# Integration methods for Area Under the Concentration-Time curve (AUC)

There are 3 methods for choosing how to integrate the AUC between two concentration measurements in PKNCA. They are lin up/log down, linear and lin-log. Additionally, there are 3 methods for extrapolating after the last concentration above the limit of quantification. They are AUCinf, AUClast and AUCall. Other methods of calculating AUC (such as AUCtau and AUCint) are made with variants of these.

# Definitions and abbreviations

• AUC: Area under the concentration-time curve
• BLQ: Below the lower limit of quantification
• LLOQ: lower limit of quantification
• NCA: Noncompartmental analysis
• Profile: A set of concentration-time points for calculation
• Tlast: The last concentration above the limit of quantification within a profile
• Tmax: The time of the maximum concentration

# Description of methods of integrating between two concentrations before Tlast

Note that other NCA tools may not describe interpolation as zero. The zero-interpolation rules are used by PKNCA to assist with other methods used across the suite of tools for interpolation and data cleaning within PKNCA. The zero-interpolation rules could be swapped for linear trapezoidal rules with the same effects here.

## Linear up/logarithmic down ("lin up/log down") interpolation

Linear up/logarithmic down interpolation is the most commonly used method for PK, and it is the default for PKNCA.

Linear up/logarithmic down interpolation is often used when an exogenous substance is dosed and measured, and when the elimination likely occurs by first-order elimination from the body.

Linear up/logarithmic down interpolation uses the following rules in order for each pair of concentrations through Tlast:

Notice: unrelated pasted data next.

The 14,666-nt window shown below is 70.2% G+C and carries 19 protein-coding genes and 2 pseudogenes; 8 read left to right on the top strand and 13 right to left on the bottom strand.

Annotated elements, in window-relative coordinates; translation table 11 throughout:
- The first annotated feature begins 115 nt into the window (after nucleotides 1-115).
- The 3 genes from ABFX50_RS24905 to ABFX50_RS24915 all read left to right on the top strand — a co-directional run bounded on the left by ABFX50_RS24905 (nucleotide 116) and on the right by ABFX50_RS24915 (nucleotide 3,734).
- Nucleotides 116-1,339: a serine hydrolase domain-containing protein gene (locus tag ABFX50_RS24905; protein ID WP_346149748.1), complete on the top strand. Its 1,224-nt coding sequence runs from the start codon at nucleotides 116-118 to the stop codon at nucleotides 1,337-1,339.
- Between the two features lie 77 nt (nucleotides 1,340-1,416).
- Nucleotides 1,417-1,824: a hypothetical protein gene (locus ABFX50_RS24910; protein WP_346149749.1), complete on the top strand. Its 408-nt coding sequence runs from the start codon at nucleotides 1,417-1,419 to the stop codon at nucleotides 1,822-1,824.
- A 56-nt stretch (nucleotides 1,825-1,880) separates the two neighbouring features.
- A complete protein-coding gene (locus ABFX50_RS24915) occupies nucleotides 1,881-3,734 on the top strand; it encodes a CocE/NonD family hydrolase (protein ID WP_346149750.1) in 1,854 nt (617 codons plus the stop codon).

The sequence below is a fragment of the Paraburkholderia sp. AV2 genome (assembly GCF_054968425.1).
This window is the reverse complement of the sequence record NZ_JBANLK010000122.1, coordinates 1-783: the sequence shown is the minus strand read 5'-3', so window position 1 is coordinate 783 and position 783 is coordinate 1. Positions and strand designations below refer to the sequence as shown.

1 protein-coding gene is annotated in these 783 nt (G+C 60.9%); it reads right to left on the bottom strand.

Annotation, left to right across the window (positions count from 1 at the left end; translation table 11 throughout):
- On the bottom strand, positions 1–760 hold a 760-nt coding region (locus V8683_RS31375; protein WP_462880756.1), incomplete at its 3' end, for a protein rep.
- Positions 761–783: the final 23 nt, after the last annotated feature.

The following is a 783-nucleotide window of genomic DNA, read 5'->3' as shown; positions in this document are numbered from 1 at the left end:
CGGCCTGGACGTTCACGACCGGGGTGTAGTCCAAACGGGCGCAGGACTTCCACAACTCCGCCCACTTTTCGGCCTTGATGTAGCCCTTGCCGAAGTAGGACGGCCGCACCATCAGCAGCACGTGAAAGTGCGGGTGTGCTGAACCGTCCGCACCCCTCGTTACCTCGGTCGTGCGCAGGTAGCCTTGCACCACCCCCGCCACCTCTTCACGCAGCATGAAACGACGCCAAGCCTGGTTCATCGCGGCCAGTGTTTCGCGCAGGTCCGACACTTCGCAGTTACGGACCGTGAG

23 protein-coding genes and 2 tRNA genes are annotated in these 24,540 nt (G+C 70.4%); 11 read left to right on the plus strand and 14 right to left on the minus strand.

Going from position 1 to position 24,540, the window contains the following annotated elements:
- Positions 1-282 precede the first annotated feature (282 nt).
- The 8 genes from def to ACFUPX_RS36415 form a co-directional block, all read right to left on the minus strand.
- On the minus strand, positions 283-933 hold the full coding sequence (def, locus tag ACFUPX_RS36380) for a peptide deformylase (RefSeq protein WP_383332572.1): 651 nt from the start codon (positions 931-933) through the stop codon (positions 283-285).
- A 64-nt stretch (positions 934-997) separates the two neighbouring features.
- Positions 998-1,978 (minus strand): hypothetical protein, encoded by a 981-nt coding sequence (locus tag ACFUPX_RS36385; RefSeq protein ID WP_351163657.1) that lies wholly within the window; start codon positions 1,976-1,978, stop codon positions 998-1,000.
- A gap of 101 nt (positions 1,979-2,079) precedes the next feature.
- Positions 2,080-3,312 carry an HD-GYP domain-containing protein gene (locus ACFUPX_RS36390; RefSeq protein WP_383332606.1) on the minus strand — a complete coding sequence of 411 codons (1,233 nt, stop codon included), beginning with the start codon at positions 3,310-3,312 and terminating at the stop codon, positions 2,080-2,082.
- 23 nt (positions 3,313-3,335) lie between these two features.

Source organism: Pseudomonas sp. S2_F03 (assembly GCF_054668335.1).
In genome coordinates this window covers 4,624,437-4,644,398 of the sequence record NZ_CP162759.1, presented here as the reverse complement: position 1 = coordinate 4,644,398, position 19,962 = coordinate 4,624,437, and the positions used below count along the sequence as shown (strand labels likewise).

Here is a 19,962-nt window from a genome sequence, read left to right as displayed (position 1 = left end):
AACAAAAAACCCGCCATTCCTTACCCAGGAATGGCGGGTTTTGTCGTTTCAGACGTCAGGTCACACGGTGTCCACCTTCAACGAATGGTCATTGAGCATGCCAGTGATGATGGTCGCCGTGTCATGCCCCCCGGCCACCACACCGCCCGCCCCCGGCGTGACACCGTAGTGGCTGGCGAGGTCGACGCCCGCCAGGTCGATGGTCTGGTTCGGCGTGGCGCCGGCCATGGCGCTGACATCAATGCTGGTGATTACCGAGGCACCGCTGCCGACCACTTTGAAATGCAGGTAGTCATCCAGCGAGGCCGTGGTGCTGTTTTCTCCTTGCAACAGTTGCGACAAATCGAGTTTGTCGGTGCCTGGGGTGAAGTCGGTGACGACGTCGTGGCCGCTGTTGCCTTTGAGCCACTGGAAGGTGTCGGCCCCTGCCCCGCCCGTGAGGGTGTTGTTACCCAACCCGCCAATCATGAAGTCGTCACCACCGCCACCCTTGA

1. If concentrations are both zero, interpolate as zero;
2. If concentrations are decreasing and the second concentration is not zero, use logarithmic interpolation; and
3. If concentrations are decreasing before Tlast or increasing ever, use linear interpolation.

## Linear trapezoidal ("linear") interpolation

Linear trapezoidal interpolation is often used when an endogenous substance is measured (and possibly dosed), and when the elimination may not occur by first-order elimination processes.

Linear trapezoidal interpolation uses the following rules in order for each pair of concentrations through Tlast:

1. If concentrations are both zero, interpolate as zero; and
2. Use linear interpolation for all other times (this could be the only rule).

## Linear to Tmax/logarithmic after Tmax ("lin-log") interpolation

Linear to Tmax/logarithmic after Tmax interpolation is infrequently used. It uses the following rules in order for each pair of concentrations through Tlast:

1. If concentrations are both zero, interpolate as zero;
2. If concentrations are before Tmax, use linear interpolation;
3. If concentrations are after Tmax (and before Tlast) and either concentration is zero, use linear interpolation; and
4. If concentrations are after Tmax and neither is zero, use logarithmic interpolation.

# Description of methods of integrating between two concentrations after Tlast

## "AUClast" extrapolation

AUClast extrapolation after Tlast is the simplest. It is no extrapolation; the extrapolated AUC integral is zero.

## "AUCall" extrapolation

AUCall extrapolation after Tlast has two rules:

1. If the last concentration measured is above the limit of quantification (in other words, the last time is Tlast), then no extrapolation is done; otherwise
2. Integrate linearly the triangle between Tlast and the time of zero concentration after Tlast.

## "AUCinf" extrapolation

AUCinf extrapolation requires estimation of a half-life. It extrapolates using the equation

$$Extrap = \frac{C_{last}}{\lambda_z}$$